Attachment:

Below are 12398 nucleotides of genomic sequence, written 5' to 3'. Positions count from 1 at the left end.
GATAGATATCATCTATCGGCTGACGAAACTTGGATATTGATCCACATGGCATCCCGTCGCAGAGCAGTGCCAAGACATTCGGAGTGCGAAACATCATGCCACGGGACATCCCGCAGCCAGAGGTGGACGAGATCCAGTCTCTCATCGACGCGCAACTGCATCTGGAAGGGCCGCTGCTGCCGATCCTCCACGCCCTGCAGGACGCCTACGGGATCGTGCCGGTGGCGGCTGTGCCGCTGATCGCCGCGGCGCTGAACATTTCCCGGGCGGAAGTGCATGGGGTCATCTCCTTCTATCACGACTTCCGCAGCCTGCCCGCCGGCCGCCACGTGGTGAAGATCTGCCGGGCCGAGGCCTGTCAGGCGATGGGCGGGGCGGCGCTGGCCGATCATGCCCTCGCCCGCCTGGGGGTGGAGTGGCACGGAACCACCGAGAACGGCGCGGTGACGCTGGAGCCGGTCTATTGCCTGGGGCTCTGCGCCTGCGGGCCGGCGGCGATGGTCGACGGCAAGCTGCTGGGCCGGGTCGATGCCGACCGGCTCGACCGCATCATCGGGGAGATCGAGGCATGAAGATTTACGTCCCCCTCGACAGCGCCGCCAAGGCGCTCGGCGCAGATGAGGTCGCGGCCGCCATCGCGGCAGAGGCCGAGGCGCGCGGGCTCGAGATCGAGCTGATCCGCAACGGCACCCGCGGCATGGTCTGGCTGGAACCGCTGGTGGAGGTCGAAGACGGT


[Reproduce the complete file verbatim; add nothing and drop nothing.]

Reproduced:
Below are 12398 nucleotides of genomic sequence, written 5' to 3'. Positions count from 1 at the left end.
GATAGATATCATCTATCGGCTGACGAAACTTGGATATTGATCCACATGGCATCCCGTCGCAGAGCAGTGCCAAGACATTCGGAGTGCGAAACATCATGCCACGGGACATCCCGCAGCCAGAGGTGGACGAGATCCAGTCTCTCATCGACGCGCAACTGCATCTGGAAGGGCCGCTGCTGCCGATCCTCCACGCCCTGCAGGACGCCTACGGGATCGTGCCGGTGGCGGCTGTGCCGCTGATCGCCGCGGCGCTGAACATTTCCCGGGCGGAAGTGCATGGGGTCATCTCCTTCTATCACGACTTCCGCAGCCTGCCCGCCGGCCGCCACGTGGTGAAGATCTGCCGGGCCGAGGCCTGTCAGGCGATGGGCGGGGCGGCGCTGGCCGATCATGCCCTCGCCCGCCTGGGGGTGGAGTGGCACGGAACCACCGAGAACGGCGCGGTGACGCTGGAGCCGGTCTATTGCCTGGGGCTCTGCGCCTGCGGGCCGGCGGCGATGGTCGACGGCAAGCTGCTGGGCCGGGTCGATGCCGACCGGCTCGACCGCATCATCGGGGAGATCGAGGCATGAAGATTTACGTCCCCCTCGACAGCGCCGCCAAGGCGCTCGGCGCAGATGAGGTCGCGGCCGCCATCGCGGCAGAGGCCGAGGCGCGCGGGCTCGAGATCGAGCTGATCCGCAACGGCACCCGCGGCATGGTCTGGCTGGAACCGCTGGTGGAGGTCGAAGACGGT